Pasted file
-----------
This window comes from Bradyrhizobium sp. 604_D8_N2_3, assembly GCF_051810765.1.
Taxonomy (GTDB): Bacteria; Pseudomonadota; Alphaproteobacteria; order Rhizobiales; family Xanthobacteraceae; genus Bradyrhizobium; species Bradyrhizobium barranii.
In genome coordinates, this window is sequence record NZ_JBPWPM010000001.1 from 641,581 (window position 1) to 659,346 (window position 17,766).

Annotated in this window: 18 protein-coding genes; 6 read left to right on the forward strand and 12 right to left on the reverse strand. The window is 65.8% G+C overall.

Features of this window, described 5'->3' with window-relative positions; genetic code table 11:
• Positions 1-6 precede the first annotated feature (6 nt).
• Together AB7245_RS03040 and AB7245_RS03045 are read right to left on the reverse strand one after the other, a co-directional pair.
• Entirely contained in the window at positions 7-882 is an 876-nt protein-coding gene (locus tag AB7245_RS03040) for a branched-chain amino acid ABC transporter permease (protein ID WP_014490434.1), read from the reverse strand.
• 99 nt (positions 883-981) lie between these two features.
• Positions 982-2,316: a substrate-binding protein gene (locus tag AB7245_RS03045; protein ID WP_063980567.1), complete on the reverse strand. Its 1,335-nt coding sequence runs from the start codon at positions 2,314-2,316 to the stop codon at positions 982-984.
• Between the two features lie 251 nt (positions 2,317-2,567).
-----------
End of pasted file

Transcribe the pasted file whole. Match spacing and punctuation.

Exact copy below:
This window comes from Bradyrhizobium sp. 604_D8_N2_3, assembly GCF_051810765.1.
Taxonomy (GTDB): Bacteria; Pseudomonadota; Alphaproteobacteria; order Rhizobiales; family Xanthobacteraceae; genus Bradyrhizobium; species Bradyrhizobium barranii.
In genome coordinates, this window is sequence record NZ_JBPWPM010000001.1 from 641,581 (window position 1) to 659,346 (window position 17,766).

Annotated in this window: 18 protein-coding genes; 6 read left to right on the forward strand and 12 right to left on the reverse strand. The window is 65.8% G+C overall.

Features of this window, described 5'->3' with window-relative positions; genetic code table 11:
• Positions 1-6 precede the first annotated feature (6 nt).
• Together AB7245_RS03040 and AB7245_RS03045 are read right to left on the reverse strand one after the other, a co-directional pair.
• Entirely contained in the window at positions 7-882 is an 876-nt protein-coding gene (locus tag AB7245_RS03040) for a branched-chain amino acid ABC transporter permease (protein ID WP_014490434.1), read from the reverse strand.
• 99 nt (positions 883-981) lie between these two features.
• Positions 982-2,316: a substrate-binding protein gene (locus tag AB7245_RS03045; protein ID WP_063980567.1), complete on the reverse strand. Its 1,335-nt coding sequence runs from the start codon at positions 2,314-2,316 to the stop codon at positions 982-984.
• Between the two features lie 251 nt (positions 2,317-2,567).